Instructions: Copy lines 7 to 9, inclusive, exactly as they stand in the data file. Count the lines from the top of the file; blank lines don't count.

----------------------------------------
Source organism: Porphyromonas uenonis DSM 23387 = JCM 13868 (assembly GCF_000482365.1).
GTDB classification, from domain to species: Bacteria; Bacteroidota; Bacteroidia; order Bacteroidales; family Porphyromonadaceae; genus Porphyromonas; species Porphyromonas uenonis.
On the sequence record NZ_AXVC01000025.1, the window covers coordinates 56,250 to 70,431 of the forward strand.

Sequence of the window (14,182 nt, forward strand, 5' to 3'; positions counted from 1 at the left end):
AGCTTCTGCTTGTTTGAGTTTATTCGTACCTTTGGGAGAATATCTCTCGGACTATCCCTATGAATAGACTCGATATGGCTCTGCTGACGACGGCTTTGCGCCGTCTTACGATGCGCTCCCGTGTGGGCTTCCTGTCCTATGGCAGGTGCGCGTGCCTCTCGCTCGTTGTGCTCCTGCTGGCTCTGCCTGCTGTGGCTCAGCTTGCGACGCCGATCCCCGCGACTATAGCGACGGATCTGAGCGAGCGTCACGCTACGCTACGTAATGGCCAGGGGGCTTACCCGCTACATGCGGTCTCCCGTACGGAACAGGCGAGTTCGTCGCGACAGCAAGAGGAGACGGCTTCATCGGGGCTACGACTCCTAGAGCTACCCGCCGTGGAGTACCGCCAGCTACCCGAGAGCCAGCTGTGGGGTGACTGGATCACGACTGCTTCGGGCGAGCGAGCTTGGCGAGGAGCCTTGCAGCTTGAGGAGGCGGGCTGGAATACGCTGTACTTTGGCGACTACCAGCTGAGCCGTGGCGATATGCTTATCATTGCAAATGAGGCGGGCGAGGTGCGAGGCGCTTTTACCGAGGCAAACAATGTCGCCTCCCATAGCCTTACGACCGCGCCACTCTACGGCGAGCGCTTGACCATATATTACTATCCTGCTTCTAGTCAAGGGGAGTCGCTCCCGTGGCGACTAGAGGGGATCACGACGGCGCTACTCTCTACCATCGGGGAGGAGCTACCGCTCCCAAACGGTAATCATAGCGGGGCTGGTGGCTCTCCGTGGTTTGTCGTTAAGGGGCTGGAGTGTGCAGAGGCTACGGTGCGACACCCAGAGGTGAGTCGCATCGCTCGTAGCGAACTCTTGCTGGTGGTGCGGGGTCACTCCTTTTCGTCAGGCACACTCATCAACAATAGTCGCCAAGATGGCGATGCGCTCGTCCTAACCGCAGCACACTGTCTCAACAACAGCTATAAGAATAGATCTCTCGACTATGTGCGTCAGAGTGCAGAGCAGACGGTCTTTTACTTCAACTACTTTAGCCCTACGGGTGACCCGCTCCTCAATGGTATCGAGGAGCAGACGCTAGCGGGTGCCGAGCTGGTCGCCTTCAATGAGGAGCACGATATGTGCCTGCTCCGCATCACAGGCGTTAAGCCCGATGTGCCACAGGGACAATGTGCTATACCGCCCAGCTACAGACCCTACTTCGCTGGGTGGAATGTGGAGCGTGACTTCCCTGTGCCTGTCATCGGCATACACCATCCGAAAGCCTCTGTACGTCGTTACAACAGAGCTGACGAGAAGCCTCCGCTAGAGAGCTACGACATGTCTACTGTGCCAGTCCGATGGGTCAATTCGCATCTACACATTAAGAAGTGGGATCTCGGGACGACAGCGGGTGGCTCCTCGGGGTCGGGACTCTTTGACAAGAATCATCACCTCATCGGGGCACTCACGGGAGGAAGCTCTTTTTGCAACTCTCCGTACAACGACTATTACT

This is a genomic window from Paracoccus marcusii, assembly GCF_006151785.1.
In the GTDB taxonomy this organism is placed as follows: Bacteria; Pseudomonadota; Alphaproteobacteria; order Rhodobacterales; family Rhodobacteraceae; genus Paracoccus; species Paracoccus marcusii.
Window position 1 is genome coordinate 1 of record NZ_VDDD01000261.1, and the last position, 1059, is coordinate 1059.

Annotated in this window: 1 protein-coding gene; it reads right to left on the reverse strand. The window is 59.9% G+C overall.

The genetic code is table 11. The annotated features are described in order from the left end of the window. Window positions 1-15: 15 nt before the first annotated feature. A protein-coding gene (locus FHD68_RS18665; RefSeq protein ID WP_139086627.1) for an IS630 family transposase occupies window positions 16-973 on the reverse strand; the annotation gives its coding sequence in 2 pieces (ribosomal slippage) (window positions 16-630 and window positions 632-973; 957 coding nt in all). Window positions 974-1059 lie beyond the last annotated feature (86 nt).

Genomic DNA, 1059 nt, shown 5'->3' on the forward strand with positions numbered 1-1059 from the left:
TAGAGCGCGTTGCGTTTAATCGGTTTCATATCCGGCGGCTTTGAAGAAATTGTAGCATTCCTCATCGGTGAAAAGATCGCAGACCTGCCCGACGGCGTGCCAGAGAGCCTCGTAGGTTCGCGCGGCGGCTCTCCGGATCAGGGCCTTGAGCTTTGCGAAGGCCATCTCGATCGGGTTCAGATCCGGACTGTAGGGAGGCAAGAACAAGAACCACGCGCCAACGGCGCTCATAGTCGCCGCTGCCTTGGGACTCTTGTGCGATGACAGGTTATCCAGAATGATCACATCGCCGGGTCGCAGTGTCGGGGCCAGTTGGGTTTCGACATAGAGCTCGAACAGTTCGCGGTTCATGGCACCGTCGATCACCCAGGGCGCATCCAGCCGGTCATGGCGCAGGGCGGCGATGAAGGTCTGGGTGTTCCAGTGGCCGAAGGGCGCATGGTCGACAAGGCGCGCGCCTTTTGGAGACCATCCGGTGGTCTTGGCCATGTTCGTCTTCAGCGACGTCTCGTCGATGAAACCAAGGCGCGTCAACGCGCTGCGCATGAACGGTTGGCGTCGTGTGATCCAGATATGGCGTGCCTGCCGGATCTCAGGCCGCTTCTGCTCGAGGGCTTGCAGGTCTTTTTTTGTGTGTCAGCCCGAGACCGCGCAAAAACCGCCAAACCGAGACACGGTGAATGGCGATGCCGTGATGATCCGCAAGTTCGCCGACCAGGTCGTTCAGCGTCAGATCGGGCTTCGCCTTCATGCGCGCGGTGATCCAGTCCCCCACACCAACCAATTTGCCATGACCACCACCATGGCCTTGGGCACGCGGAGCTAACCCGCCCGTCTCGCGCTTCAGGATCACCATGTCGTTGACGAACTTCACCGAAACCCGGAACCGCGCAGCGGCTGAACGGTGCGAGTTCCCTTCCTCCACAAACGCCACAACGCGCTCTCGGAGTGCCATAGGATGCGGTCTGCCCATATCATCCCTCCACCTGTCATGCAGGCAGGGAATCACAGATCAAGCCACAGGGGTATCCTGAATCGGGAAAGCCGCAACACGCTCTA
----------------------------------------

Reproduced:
In the GTDB taxonomy this organism is placed as follows: Bacteria; Pseudomonadota; Alphaproteobacteria; order Rhodobacterales; family Rhodobacteraceae; genus Paracoccus; species Paracoccus marcusii.
Window position 1 is genome coordinate 1 of record NZ_VDDD01000261.1, and the last position, 1059, is coordinate 1059.

Annotated in this window: 1 protein-coding gene; it reads right to left on the reverse strand. The window is 59.9% G+C overall.